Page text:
Basic Mathematical Operations for Use in Statistics
The four basic mathematical operations are addition, subtraction, multiplication, and division (ah, yes — the basics you learned in elementary school). Different symbols indicate these operations.
Addition and subtraction
Addition and subtraction are always indicated by the + and – symbols, respectively, placed between two numbers or variables. The minus sign has some other tricks up its sleeve, though:
A minus sign immediately in front of a number means a negative quantity. For example, –5 could indicate five degrees below 0 or a weight loss of 5 kilograms.
A minus sign in front of a variable tells you to reverse the sign of the value of the variable. Therefore, –x means that if x is positive, you should now make it negative; but if x is negative, make it positive. Used this way, the minus sign is referred to as a unary operator, because it’s acting on only one variable.
Multiplication is indicated in several ways.
|What It Is||Example||Where It’s Used|
|Asterisk||2 * 5 = 10||Plain text formulas, but almost never in typeset formulas|
|Cross||2 × 5 = 10||Typeset formula, between two variables or two constants being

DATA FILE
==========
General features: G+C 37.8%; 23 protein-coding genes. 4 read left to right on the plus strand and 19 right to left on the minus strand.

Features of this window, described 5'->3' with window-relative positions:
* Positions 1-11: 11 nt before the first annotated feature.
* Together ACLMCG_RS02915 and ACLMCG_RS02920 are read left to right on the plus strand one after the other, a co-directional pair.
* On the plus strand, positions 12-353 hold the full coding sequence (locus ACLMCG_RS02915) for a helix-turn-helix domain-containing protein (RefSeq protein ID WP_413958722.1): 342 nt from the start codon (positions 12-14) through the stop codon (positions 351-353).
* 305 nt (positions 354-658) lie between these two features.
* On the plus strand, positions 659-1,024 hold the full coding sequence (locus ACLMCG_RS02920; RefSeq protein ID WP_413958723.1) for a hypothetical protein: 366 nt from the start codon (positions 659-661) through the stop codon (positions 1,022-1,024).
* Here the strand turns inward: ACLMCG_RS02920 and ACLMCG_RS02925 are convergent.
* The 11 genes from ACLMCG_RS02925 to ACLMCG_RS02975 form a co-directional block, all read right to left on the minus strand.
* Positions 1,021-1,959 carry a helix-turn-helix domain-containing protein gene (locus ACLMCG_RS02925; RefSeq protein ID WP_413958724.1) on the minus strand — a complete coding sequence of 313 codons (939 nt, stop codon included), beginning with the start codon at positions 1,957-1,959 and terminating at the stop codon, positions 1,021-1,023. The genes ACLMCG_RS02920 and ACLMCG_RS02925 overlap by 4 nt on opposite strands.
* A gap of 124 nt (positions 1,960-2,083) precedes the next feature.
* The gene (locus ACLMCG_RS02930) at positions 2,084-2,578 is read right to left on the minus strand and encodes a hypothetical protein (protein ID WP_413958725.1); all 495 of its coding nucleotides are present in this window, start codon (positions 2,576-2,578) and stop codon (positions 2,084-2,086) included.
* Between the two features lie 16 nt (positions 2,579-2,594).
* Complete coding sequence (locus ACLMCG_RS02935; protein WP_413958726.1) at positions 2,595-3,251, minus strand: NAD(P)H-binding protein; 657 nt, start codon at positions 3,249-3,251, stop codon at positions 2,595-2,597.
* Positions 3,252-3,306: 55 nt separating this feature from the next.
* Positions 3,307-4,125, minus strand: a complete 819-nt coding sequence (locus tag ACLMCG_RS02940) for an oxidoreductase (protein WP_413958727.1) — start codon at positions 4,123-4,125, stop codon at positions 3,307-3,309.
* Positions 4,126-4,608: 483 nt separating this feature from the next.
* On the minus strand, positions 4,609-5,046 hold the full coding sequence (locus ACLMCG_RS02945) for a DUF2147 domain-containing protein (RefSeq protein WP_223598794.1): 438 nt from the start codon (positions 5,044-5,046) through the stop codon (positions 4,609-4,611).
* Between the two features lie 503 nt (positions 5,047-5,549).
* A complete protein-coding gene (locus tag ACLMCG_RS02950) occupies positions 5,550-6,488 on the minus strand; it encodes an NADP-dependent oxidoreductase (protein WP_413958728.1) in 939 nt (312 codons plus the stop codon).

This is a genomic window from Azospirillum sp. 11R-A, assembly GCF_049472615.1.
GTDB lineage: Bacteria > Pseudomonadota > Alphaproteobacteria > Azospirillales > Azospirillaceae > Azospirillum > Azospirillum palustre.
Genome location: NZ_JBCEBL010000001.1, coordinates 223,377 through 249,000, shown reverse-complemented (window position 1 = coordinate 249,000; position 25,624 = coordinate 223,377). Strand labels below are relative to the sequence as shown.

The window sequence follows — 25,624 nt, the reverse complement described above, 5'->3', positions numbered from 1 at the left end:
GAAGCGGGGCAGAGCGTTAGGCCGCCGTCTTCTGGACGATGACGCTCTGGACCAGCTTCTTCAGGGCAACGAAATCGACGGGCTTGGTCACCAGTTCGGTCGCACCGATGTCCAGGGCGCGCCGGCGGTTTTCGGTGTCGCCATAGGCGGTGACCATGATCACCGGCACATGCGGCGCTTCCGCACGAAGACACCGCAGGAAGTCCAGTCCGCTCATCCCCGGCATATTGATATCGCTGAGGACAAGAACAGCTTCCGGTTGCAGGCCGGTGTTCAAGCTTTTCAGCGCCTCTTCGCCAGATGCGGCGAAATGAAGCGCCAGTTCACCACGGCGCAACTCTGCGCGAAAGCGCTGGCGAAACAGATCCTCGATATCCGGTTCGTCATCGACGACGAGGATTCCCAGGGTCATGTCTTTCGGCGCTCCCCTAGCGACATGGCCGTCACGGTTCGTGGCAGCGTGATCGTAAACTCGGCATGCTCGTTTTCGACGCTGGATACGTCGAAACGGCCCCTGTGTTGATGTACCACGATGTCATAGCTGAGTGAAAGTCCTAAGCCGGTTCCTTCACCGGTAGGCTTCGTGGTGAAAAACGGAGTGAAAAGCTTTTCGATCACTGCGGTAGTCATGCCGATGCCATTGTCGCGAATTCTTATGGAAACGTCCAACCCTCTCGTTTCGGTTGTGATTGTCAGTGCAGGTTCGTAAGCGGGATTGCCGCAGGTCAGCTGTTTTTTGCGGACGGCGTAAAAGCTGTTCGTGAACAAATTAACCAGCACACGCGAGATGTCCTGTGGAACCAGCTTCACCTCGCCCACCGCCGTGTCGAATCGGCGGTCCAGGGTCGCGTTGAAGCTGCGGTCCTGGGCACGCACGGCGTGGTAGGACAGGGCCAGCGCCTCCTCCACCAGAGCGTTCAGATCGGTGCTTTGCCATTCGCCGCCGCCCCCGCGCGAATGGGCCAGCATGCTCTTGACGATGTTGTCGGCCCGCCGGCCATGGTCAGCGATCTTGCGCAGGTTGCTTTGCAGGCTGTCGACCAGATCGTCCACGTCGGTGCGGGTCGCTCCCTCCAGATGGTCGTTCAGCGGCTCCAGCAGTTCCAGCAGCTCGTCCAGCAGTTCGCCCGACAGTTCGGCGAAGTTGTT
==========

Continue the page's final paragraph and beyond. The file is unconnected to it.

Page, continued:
|Raised dot||2 · 5 = 10||Typeset formula|
|Something immediately in front of a parenthesized
|2(5 + 3) = 16||Typeset formula|
|Brackets and curly braces||2[6 + (5 + 3)/2] = 20||Typeset formula containing “nested” parentheses|
|Two or more terms running together||2πr (versus 2 x π x r)||In typeset formulas only.|
You can’t run terms together to imply multiplication just anytime. For example, you can’t replace 5 x 3 with 53 because 53 is an actual number itself. And you shouldn’t replace length x width with lengthwidth because people may think you’re referring to a single variable named lengthwidth.
You may run terms together to imply multiplication only when it’s perfectly clear from the context of the formula that the authors are using only single-letter variable names and that they’re describing calculations where it makes sense to multiply those variables together, such as Area of a rectangle = hw, where h= height and w = width.
Like multiplication, division is indicated in several ways:
A slash (/) in plain text formulas: Rate = Distance / Time
A division symbol in typeset formulas: Rate = Distance ÷ Time
A long horizontal bar in typeset formulas: